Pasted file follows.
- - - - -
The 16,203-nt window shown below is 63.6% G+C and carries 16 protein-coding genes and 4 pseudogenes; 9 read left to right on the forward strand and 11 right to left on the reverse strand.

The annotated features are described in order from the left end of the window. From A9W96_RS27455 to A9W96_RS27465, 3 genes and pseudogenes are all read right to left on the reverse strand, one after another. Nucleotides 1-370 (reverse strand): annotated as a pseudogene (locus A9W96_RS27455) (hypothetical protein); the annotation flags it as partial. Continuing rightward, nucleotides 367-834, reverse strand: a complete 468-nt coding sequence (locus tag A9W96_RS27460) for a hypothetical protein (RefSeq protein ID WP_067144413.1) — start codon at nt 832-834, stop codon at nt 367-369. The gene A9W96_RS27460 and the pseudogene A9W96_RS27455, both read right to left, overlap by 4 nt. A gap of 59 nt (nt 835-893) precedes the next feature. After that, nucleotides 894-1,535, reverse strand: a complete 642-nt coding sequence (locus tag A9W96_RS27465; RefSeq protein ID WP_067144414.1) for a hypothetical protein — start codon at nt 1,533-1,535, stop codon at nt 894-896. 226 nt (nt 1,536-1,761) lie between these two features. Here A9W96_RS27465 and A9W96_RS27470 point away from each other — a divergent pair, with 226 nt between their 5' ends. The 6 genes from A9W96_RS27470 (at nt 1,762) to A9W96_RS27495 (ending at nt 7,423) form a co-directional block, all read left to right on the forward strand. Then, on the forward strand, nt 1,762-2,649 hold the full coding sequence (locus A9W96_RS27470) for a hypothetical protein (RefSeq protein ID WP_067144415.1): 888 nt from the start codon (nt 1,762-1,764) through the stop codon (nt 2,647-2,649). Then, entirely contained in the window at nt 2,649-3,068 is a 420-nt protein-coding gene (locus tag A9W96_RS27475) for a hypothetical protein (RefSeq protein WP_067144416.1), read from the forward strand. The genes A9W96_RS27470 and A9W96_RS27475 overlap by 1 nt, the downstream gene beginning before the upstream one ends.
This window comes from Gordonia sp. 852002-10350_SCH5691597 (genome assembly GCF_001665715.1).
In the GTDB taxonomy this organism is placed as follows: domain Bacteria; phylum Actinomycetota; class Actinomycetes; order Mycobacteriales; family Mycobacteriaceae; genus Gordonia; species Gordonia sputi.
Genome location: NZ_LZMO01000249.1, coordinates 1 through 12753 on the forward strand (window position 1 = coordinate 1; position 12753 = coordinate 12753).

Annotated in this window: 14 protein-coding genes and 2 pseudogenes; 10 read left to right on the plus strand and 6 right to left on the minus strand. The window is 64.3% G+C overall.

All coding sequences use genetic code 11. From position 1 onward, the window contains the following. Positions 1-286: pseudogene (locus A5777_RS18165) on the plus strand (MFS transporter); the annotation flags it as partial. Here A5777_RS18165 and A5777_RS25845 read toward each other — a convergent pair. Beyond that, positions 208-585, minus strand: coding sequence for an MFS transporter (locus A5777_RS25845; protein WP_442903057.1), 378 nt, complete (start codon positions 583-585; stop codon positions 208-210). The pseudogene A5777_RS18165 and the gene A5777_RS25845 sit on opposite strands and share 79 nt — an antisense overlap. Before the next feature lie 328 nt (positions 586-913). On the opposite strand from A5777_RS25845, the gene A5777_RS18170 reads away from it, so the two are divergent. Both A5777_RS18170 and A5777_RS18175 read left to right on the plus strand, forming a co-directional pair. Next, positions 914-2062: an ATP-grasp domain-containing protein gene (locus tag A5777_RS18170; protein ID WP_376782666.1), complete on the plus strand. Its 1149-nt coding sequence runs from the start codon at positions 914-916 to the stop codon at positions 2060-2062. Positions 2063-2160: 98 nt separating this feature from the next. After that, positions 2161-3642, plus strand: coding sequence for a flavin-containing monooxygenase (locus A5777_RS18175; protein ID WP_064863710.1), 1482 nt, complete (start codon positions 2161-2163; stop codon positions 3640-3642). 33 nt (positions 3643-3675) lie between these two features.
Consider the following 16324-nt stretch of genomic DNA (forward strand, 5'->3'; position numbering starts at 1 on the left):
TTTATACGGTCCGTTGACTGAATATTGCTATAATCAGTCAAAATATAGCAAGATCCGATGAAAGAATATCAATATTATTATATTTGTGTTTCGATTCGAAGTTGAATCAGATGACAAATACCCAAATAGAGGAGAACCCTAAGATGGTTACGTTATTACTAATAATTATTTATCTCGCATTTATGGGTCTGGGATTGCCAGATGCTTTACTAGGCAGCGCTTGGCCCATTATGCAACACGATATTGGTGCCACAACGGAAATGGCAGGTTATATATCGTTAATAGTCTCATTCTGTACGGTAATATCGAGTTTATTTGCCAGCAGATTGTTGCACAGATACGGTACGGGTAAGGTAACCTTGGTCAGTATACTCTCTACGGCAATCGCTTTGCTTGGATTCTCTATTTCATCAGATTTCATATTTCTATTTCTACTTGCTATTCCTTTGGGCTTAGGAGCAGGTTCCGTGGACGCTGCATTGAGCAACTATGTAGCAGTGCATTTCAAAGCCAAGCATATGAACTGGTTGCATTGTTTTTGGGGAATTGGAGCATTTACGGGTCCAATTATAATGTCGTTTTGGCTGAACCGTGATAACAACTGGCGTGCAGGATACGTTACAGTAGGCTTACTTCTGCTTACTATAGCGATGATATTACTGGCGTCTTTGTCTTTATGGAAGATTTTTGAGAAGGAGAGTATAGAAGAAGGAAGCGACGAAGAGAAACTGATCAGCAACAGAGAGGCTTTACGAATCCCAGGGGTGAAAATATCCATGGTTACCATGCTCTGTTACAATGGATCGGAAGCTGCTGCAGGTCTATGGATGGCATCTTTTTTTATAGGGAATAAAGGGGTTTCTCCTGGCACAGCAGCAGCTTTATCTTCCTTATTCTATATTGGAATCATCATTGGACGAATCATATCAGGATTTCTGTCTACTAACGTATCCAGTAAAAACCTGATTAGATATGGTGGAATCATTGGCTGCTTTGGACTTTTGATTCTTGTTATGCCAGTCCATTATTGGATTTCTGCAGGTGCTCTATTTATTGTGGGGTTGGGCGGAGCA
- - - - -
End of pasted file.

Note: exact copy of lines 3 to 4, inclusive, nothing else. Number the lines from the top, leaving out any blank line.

This window comes from Gordonia sp. 852002-10350_SCH5691597 (genome assembly GCF_001665715.1).
In the GTDB taxonomy this organism is placed as follows: domain Bacteria; phylum Actinomycetota; class Actinomycetes; order Mycobacteriales; family Mycobacteriaceae; genus Gordonia; species Gordonia sputi.